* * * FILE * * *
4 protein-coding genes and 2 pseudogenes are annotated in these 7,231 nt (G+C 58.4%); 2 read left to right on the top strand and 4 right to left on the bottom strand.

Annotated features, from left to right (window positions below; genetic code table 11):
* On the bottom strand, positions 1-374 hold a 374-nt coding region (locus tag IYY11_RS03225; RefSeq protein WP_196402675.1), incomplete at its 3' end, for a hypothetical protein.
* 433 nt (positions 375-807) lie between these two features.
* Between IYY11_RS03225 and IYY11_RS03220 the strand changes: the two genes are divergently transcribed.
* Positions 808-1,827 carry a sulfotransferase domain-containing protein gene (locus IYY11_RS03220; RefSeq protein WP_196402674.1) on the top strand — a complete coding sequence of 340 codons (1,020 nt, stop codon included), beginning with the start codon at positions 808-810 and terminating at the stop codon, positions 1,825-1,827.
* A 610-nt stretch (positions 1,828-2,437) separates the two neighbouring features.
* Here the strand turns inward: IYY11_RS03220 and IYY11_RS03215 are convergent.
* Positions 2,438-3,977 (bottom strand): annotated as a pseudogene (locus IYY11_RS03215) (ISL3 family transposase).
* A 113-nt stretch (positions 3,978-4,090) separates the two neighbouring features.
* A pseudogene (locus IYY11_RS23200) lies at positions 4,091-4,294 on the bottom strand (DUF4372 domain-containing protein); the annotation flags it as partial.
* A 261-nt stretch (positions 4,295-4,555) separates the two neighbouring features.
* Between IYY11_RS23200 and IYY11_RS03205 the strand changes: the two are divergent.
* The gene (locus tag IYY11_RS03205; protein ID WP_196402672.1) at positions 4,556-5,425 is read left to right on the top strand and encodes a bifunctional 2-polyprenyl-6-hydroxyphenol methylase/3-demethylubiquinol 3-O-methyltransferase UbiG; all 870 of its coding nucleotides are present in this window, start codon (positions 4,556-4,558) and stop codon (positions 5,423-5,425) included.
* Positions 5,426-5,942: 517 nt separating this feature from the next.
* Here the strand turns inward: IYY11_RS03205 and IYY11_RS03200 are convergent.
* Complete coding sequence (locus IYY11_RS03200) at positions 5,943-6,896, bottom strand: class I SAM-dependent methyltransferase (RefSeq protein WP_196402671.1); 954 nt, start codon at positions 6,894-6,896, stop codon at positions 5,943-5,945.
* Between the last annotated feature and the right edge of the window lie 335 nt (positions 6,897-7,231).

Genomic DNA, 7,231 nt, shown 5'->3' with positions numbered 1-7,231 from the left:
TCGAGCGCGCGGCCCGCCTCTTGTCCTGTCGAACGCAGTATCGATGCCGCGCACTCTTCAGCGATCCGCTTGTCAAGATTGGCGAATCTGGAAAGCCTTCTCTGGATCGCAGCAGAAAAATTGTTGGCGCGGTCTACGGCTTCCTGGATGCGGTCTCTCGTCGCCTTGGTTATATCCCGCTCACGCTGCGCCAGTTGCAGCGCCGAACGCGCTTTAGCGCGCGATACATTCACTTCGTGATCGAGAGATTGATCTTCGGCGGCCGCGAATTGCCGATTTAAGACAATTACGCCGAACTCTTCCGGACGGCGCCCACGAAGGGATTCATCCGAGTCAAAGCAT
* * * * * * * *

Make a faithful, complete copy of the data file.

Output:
4 protein-coding genes and 2 pseudogenes are annotated in these 7,231 nt (G+C 58.4%); 2 read left to right on the top strand and 4 right to left on the bottom strand.

Annotated features, from left to right (window positions below; genetic code table 11):
* On the bottom strand, positions 1-374 hold a 374-nt coding region (locus tag IYY11_RS03225; RefSeq protein WP_196402675.1), incomplete at its 3' end, for a hypothetical protein.
* 433 nt (positions 375-807) lie between these two features.
* Between IYY11_RS03225 and IYY11_RS03220 the strand changes: the two genes are divergently transcribed.
* Positions 808-1,827 carry a sulfotransferase domain-containing protein gene (locus IYY11_RS03220; RefSeq protein WP_196402674.1) on the top strand — a complete coding sequence of 340 codons (1,020 nt, stop codon included), beginning with the start codon at positions 808-810 and terminating at the stop codon, positions 1,825-1,827.
* A 610-nt stretch (positions 1,828-2,437) separates the two neighbouring features.
* Here the strand turns inward: IYY11_RS03220 and IYY11_RS03215 are convergent.
* Positions 2,438-3,977 (bottom strand): annotated as a pseudogene (locus IYY11_RS03215) (ISL3 family transposase).
* A 113-nt stretch (positions 3,978-4,090) separates the two neighbouring features.
* A pseudogene (locus IYY11_RS23200) lies at positions 4,091-4,294 on the bottom strand (DUF4372 domain-containing protein); the annotation flags it as partial.
* A 261-nt stretch (positions 4,295-4,555) separates the two neighbouring features.
* Between IYY11_RS23200 and IYY11_RS03205 the strand changes: the two are divergent.
* The gene (locus tag IYY11_RS03205; protein ID WP_196402672.1) at positions 4,556-5,425 is read left to right on the top strand and encodes a bifunctional 2-polyprenyl-6-hydroxyphenol methylase/3-demethylubiquinol 3-O-methyltransferase UbiG; all 870 of its coding nucleotides are present in this window, start codon (positions 4,556-4,558) and stop codon (positions 5,423-5,425) included.
* Positions 5,426-5,942: 517 nt separating this feature from the next.
* Here the strand turns inward: IYY11_RS03205 and IYY11_RS03200 are convergent.
* Complete coding sequence (locus IYY11_RS03200) at positions 5,943-6,896, bottom strand: class I SAM-dependent methyltransferase (RefSeq protein WP_196402671.1); 954 nt, start codon at positions 6,894-6,896, stop codon at positions 5,943-5,945.
* Between the last annotated feature and the right edge of the window lie 335 nt (positions 6,897-7,231).

Genomic DNA, 7,231 nt, shown 5'->3' with positions numbered 1-7,231 from the left:
TCGAGCGCGCGGCCCGCCTCTTGTCCTGTCGAACGCAGTATCGATGCCGCGCACTCTTCAGCGATCCGCTTGTCAAGATTGGCGAATCTGGAAAGCCTTCTCTGGATCGCAGCAGAAAAATTGTTGGCGCGGTCTACGGCTTCCTGGATGCGGTCTCTCGTCGCCTTGGTTATATCCCGCTCACGCTGCGCCAGTTGCAGCGCCGAACGCGCTTTAGCGCGCGATACATTCACTTCGTGATCGAGAGATTGATCTTCGGCGGCCGCGAATTGCCGATTTAAGACAATTACGCCGAACTCTTCCGGACGGCGCCCACGAAGGGATTCATCCGAGTCAAAGCAT